updated 04:40 pm EDT, Wed May 25, 2011
North Korea begins building three PC models
North Korea has issued a statement that maintains the country has begun manufacturing three new computer models, PCWorld revealed. A state TV report took viewers on a tour of the factory, which showed a much less advanced production method compared to those used in China. Instead of automated machines, the majority of the work relies on workers.
They were seen in the video installing the keyboards, checking the hinge on a notebook and testing them by scrolling through screens. Of the three models, two are meant for educational usage and one is meant for office use. While the educational ones share the same custom software, one resembles a netbook and the other is a desktop box with a keyboard and mouse that connects to TVs.
They can display textbooks, provide brain teaser activities, be used to learn languages, edit documents and view dictionaries, a factory representative said.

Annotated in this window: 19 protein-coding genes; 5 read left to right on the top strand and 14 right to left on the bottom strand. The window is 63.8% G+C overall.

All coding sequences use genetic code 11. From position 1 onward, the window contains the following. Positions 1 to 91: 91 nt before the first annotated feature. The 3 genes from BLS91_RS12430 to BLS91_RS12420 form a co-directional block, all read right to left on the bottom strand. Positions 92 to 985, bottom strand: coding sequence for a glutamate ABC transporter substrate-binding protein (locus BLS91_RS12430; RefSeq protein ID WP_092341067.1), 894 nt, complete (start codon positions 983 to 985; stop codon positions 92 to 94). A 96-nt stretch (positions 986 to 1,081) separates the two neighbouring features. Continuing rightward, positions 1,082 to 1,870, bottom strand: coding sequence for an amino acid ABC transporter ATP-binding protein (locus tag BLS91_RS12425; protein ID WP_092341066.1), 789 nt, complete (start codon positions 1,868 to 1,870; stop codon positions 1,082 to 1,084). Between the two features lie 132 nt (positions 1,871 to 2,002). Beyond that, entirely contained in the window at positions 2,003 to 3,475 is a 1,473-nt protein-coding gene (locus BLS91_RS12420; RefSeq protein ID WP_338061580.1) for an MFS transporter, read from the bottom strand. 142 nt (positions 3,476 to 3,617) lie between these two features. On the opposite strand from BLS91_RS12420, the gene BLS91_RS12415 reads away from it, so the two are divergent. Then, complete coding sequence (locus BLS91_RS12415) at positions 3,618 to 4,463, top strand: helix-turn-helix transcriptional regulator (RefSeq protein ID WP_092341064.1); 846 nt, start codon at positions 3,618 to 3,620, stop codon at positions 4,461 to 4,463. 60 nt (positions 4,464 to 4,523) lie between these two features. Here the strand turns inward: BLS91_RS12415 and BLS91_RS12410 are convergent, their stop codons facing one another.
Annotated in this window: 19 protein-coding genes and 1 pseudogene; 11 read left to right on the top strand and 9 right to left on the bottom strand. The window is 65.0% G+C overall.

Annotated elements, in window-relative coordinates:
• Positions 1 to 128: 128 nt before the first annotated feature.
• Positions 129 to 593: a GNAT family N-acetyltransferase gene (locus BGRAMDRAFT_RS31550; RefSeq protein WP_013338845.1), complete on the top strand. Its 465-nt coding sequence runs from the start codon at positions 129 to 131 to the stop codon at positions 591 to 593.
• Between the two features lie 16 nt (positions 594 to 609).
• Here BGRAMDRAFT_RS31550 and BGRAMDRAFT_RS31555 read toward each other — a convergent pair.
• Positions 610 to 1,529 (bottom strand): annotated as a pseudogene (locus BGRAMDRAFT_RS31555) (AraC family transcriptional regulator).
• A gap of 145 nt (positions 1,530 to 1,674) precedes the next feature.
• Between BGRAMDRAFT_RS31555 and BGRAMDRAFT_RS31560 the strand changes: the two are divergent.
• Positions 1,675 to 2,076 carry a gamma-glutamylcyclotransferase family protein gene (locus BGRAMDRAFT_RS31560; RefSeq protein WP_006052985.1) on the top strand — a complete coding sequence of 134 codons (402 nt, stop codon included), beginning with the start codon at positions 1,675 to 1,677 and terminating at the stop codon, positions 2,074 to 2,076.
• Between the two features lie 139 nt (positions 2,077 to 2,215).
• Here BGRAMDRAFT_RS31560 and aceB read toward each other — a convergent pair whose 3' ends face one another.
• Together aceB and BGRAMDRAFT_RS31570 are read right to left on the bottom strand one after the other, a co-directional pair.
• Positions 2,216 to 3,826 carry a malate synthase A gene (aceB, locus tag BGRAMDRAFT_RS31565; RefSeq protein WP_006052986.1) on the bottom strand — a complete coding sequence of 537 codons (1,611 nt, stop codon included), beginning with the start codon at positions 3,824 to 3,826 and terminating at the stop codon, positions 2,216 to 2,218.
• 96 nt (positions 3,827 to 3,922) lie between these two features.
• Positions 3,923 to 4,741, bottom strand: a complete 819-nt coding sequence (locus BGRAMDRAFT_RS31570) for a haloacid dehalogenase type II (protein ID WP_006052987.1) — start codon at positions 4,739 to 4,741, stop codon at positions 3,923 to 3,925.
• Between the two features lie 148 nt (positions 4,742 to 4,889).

The office-optimized netbook contains productivity software and has a web browser. Unlike the educational computer, it gets two USB ports. The battery is said to provide two-and-a-half hours.
The operating system is likely to be Red Star, based on Linux and developed by North Korea, though it's not clear from the report.
The factory is owned by the Information Technology Institute, which matches the name of a unit of Pyongyang's Korea Computer Center.
North Korea is highly controlled, with few households having computers and those that do aren't permitted to access the Internet. A domestic intranet service is available in libraries and educational locations.